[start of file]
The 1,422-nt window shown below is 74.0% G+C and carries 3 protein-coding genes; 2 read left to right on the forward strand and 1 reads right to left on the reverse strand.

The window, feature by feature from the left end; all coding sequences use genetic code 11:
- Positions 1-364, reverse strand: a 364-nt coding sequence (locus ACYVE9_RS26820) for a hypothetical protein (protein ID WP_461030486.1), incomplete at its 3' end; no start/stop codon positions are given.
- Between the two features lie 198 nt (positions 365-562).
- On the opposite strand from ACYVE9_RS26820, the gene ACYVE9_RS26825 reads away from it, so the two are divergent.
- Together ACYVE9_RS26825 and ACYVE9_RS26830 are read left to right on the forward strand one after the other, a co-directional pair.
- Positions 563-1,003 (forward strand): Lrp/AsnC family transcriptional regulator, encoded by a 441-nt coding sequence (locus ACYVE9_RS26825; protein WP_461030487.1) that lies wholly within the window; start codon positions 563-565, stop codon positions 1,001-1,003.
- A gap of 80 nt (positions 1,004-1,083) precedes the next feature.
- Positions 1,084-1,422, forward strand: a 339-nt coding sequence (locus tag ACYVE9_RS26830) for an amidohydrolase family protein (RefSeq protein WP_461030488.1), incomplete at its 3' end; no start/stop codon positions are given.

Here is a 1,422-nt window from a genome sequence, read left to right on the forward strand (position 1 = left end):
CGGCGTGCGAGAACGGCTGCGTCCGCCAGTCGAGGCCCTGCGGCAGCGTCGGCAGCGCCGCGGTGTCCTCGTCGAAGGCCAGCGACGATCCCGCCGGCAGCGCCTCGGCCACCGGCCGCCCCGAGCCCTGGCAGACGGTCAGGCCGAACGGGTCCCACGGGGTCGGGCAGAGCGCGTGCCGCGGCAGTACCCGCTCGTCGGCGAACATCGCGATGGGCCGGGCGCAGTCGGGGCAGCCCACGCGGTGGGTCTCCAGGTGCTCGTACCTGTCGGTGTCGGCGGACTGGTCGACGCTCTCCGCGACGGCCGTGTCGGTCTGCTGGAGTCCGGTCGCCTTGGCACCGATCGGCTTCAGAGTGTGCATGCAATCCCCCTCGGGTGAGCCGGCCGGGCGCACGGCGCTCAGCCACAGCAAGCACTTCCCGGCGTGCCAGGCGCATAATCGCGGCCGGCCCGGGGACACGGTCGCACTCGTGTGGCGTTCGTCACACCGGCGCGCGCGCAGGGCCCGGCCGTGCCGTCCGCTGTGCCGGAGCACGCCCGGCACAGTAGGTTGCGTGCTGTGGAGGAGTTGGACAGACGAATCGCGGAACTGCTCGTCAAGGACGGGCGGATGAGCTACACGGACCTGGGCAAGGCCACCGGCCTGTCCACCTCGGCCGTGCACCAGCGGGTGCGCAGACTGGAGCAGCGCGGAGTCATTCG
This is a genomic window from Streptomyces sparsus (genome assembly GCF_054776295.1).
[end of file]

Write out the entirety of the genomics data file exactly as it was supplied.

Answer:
The 1,422-nt window shown below is 74.0% G+C and carries 3 protein-coding genes; 2 read left to right on the forward strand and 1 reads right to left on the reverse strand.

The window, feature by feature from the left end; all coding sequences use genetic code 11:
- Positions 1-364, reverse strand: a 364-nt coding sequence (locus ACYVE9_RS26820) for a hypothetical protein (protein ID WP_461030486.1), incomplete at its 3' end; no start/stop codon positions are given.
- Between the two features lie 198 nt (positions 365-562).
- On the opposite strand from ACYVE9_RS26820, the gene ACYVE9_RS26825 reads away from it, so the two are divergent.
- Together ACYVE9_RS26825 and ACYVE9_RS26830 are read left to right on the forward strand one after the other, a co-directional pair.
- Positions 563-1,003 (forward strand): Lrp/AsnC family transcriptional regulator, encoded by a 441-nt coding sequence (locus ACYVE9_RS26825; protein WP_461030487.1) that lies wholly within the window; start codon positions 563-565, stop codon positions 1,001-1,003.
- A gap of 80 nt (positions 1,004-1,083) precedes the next feature.
- Positions 1,084-1,422, forward strand: a 339-nt coding sequence (locus tag ACYVE9_RS26830) for an amidohydrolase family protein (RefSeq protein WP_461030488.1), incomplete at its 3' end; no start/stop codon positions are given.

Here is a 1,422-nt window from a genome sequence, read left to right on the forward strand (position 1 = left end):
CGGCGTGCGAGAACGGCTGCGTCCGCCAGTCGAGGCCCTGCGGCAGCGTCGGCAGCGCCGCGGTGTCCTCGTCGAAGGCCAGCGACGATCCCGCCGGCAGCGCCTCGGCCACCGGCCGCCCCGAGCCCTGGCAGACGGTCAGGCCGAACGGGTCCCACGGGGTCGGGCAGAGCGCGTGCCGCGGCAGTACCCGCTCGTCGGCGAACATCGCGATGGGCCGGGCGCAGTCGGGGCAGCCCACGCGGTGGGTCTCCAGGTGCTCGTACCTGTCGGTGTCGGCGGACTGGTCGACGCTCTCCGCGACGGCCGTGTCGGTCTGCTGGAGTCCGGTCGCCTTGGCACCGATCGGCTTCAGAGTGTGCATGCAATCCCCCTCGGGTGAGCCGGCCGGGCGCACGGCGCTCAGCCACAGCAAGCACTTCCCGGCGTGCCAGGCGCATAATCGCGGCCGGCCCGGGGACACGGTCGCACTCGTGTGGCGTTCGTCACACCGGCGCGCGCGCAGGGCCCGGCCGTGCCGTCCGCTGTGCCGGAGCACGCCCGGCACAGTAGGTTGCGTGCTGTGGAGGAGTTGGACAGACGAATCGCGGAACTGCTCGTCAAGGACGGGCGGATGAGCTACACGGACCTGGGCAAGGCCACCGGCCTGTCCACCTCGGCCGTGCACCAGCGGGTGCGCAGACTGGAGCAGCGCGGAGTCATTCG
This is a genomic window from Streptomyces sparsus (genome assembly GCF_054776295.1).